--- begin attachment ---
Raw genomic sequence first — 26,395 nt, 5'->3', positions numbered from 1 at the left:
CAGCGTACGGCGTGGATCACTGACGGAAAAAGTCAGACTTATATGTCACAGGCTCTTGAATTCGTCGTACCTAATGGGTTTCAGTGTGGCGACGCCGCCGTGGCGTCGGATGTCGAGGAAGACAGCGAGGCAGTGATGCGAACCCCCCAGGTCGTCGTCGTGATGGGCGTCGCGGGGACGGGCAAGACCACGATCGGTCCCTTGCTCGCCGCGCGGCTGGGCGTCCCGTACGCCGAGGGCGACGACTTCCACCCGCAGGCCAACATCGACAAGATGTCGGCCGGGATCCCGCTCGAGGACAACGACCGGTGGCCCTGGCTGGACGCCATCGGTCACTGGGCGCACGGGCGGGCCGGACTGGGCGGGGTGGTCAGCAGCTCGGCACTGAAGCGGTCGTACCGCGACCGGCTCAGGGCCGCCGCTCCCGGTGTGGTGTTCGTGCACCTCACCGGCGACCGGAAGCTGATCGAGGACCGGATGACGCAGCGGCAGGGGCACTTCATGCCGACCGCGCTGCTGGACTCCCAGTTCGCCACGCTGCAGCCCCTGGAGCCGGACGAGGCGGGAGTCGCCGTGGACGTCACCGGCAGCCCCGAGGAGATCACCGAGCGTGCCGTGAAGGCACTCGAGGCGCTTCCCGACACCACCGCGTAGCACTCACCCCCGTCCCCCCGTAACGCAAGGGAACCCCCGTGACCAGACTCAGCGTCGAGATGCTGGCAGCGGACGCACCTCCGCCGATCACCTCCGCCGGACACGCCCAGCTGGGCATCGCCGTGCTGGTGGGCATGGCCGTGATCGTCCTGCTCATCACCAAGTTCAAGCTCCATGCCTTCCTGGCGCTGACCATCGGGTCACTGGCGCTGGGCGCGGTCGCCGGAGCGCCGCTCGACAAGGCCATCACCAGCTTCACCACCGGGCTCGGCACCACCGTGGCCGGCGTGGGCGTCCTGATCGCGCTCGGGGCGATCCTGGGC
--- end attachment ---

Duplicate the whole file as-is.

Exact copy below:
Raw genomic sequence first — 26,395 nt, 5'->3', positions numbered from 1 at the left:
CAGCGTACGGCGTGGATCACTGACGGAAAAAGTCAGACTTATATGTCACAGGCTCTTGAATTCGTCGTACCTAATGGGTTTCAGTGTGGCGACGCCGCCGTGGCGTCGGATGTCGAGGAAGACAGCGAGGCAGTGATGCGAACCCCCCAGGTCGTCGTCGTGATGGGCGTCGCGGGGACGGGCAAGACCACGATCGGTCCCTTGCTCGCCGCGCGGCTGGGCGTCCCGTACGCCGAGGGCGACGACTTCCACCCGCAGGCCAACATCGACAAGATGTCGGCCGGGATCCCGCTCGAGGACAACGACCGGTGGCCCTGGCTGGACGCCATCGGTCACTGGGCGCACGGGCGGGCCGGACTGGGCGGGGTGGTCAGCAGCTCGGCACTGAAGCGGTCGTACCGCGACCGGCTCAGGGCCGCCGCTCCCGGTGTGGTGTTCGTGCACCTCACCGGCGACCGGAAGCTGATCGAGGACCGGATGACGCAGCGGCAGGGGCACTTCATGCCGACCGCGCTGCTGGACTCCCAGTTCGCCACGCTGCAGCCCCTGGAGCCGGACGAGGCGGGAGTCGCCGTGGACGTCACCGGCAGCCCCGAGGAGATCACCGAGCGTGCCGTGAAGGCACTCGAGGCGCTTCCCGACACCACCGCGTAGCACTCACCCCCGTCCCCCCGTAACGCAAGGGAACCCCCGTGACCAGACTCAGCGTCGAGATGCTGGCAGCGGACGCACCTCCGCCGATCACCTCCGCCGGACACGCCCAGCTGGGCATCGCCGTGCTGGTGGGCATGGCCGTGATCGTCCTGCTCATCACCAAGTTCAAGCTCCATGCCTTCCTGGCGCTGACCATCGGGTCACTGGCGCTGGGCGCGGTCGCCGGAGCGCCGCTCGACAAGGCCATCACCAGCTTCACCACCGGGCTCGGCACCACCGTGGCCGGCGTGGGCGTCCTGATCGCGCTCGGGGCGATCCTGGGC